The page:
WUILLOUD Rodolfo German
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Investigation of Arsenic species found in Antarctic algae by using cross-information obtained with LC-ICP-MS and LC-ion trap MS
WUILLOUD, RODOLFO G.; ALTAMIRANO, JORGELINA C.; SMICHOWSKI, PATRICIA; HEITKEMPER, DOUGLAS
Conferencia; 52nd ASMS (AMERICAN SOCIETY OF MASS SPECTROMETRY) CONFERENCE ON MASS SPECTROMETRY AND ALLIED TOPICS); 2004
AMERICAN SOCIETY OF MASS SPECTROMETRY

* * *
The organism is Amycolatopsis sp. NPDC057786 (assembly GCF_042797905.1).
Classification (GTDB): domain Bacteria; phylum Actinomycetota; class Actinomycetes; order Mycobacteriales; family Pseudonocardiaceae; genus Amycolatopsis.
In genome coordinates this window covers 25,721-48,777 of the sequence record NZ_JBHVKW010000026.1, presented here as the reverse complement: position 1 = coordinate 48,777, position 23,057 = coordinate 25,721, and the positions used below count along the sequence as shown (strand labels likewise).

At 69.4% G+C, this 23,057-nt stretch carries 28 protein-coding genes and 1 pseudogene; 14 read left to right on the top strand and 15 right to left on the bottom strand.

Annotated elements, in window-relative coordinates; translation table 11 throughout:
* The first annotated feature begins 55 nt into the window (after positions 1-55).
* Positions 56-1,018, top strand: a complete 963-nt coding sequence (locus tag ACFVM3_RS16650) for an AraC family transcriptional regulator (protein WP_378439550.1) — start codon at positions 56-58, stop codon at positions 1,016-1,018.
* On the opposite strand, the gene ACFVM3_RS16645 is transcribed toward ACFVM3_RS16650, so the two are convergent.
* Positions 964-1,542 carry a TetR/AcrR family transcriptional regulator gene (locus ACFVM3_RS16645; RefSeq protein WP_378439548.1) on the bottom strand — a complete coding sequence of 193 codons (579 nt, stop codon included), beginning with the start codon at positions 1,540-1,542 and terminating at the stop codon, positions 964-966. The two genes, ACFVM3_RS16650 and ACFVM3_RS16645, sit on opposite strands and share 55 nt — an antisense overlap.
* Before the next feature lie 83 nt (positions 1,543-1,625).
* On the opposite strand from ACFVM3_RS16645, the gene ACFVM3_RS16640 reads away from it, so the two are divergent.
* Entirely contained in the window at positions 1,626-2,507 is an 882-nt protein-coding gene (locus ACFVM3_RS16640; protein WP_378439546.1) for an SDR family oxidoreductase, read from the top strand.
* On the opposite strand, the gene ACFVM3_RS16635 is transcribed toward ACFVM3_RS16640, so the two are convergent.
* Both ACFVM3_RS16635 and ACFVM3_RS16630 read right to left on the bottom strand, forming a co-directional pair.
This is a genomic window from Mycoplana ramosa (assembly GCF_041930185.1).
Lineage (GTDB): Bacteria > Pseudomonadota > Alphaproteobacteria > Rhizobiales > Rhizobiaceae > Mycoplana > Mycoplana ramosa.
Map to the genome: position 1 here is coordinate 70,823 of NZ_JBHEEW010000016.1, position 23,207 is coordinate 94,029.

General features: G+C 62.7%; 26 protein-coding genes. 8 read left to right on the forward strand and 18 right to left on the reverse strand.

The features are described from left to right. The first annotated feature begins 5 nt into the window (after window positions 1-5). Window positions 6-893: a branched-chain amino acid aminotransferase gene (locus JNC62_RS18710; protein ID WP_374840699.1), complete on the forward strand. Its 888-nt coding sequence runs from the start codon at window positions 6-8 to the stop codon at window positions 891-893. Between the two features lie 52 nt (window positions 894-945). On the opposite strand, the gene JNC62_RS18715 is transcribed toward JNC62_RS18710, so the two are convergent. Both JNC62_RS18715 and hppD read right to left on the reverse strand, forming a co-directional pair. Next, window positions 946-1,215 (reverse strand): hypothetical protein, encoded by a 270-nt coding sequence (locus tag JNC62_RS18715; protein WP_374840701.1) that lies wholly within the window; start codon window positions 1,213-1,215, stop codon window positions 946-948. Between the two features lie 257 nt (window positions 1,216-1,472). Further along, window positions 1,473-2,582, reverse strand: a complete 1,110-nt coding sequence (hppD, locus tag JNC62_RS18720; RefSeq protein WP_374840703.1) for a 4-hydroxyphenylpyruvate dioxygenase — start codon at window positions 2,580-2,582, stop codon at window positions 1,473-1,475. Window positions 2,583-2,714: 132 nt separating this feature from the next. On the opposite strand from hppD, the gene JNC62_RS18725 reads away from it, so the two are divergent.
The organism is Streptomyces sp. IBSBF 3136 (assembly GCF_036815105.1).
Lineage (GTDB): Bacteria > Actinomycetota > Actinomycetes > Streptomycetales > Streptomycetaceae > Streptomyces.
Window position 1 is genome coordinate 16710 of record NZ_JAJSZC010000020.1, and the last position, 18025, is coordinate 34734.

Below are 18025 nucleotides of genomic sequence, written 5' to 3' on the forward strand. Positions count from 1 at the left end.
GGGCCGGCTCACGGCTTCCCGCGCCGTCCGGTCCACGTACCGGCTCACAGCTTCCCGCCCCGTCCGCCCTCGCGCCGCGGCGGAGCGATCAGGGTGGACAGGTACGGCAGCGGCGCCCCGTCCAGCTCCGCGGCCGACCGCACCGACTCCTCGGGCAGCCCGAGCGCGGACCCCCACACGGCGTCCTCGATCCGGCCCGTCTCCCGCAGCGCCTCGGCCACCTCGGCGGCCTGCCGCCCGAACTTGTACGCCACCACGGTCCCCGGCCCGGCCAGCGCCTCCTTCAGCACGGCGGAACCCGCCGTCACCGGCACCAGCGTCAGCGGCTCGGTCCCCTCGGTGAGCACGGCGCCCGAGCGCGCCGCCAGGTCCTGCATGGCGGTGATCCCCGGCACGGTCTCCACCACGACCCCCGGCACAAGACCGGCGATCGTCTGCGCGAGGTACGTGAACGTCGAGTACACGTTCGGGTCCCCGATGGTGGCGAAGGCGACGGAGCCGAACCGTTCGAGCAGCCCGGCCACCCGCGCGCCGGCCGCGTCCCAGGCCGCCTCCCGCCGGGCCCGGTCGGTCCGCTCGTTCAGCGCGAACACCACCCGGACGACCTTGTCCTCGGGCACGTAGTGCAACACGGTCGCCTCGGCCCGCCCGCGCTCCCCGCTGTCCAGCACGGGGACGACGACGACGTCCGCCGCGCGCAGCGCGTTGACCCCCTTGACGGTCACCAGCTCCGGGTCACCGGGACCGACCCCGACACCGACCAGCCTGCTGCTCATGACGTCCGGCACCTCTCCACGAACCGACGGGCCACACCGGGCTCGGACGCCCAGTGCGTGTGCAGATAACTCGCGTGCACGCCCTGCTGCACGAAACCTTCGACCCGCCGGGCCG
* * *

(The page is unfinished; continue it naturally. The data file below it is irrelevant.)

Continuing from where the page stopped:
Arsenic speciation is necessary due to the extreme toxicity differences that its compounds have in the environment and biological systems. This element can be accumulated in marine plants and animals up to concentrations of several hundreds of mg kg-1. Moreover, As biotransformations in marine life are known to produce a wide range of organoarsenic compounds. Therefore, species-specific determination of these compounds is of considerable interest. Although, several publications have dealt with As speciation in seaweed samples, to our knowledge, no information on As species in Antarctic algae have been presented thus far. For the first time, investigation on the natural occurrence of As species in Antarctic algae is presented in this work. Anion-exchange chromatography with an IonPac AS7 (4 x 250 mm) column was used for the chromatographic separation of the As species in the Antarctic algae extracts. The chromatographic separation of As species was performed with a mobile phase containing ammonium carbonate at a pH 10.0 and flow rate of 0.8 mL min-1. The injection volume was 5 ?ÝL. The separation conditions used were compatible with both ICP-MS and ion trap MS detectors. The HPLC system was coupled on-line with ICP-MS or ion trap MS for element-specific detection and qualitative analysis, respectively. Several chromatographic parameters were varied to obtain complete resolution of the As species including ionic strength gradients and mobile phase pH. Antarctica is still a pristine continent, and it is a unique observation site to investigate global change phenomena that eventually will have an impact on more inhabited lands. Samples from that origin, therefore, are of particular significance with regards to speciation studies on a very widespread element such as As. Since Antarctic algae can be considered as free of direct contamination from anthropogenic sources and due to the particular growing conditions imparted by the Antarctic environment, As speciation in these samples could be significantly different from algae studied to date. The As species were efficiently extracted from Antarctic algae samples by using a methanol:water (50:50) solution in an ultrasound bath for 120 min. The extraction efficiency of As species expressed as percentages of total element content were obtained in this work for the different algae samples studied. Chromatographic methods involving anion-exchange separation and using several elution gradients with a mobile phase containing ammonium carbonate at pH 10.0 were carefully developed and evaluated. The use of a volatile compound such as, ammonium carbonate in the mobile phase allowed both pH adjustment and help avoiding salt deposition on the ICP-MS cones. Moreover, volatilization of this buffer was easily achieved for ES-ion trap MS analysis leading to an elevated signal-to-noise ratio. Additionally, a comparative As speciation study by analyzing other commonly found algae samples was performed. Speciation analysis of As in Antarctic algae showed a particular distribution of As among few chromatographic peaks. These results suggest a different distribution of As in Antarctic algae as compared to commercially available algae samples.